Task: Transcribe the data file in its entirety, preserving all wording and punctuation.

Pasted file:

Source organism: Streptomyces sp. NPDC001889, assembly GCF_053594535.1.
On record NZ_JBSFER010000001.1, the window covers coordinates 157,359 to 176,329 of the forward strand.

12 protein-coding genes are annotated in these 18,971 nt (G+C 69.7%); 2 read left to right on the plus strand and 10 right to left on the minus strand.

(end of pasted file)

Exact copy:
Source organism: Streptomyces sp. NPDC001889, assembly GCF_053594535.1.
On record NZ_JBSFER010000001.1, the window covers coordinates 157,359 to 176,329 of the forward strand.

12 protein-coding genes are annotated in these 18,971 nt (G+C 69.7%); 2 read left to right on the plus strand and 10 right to left on the minus strand.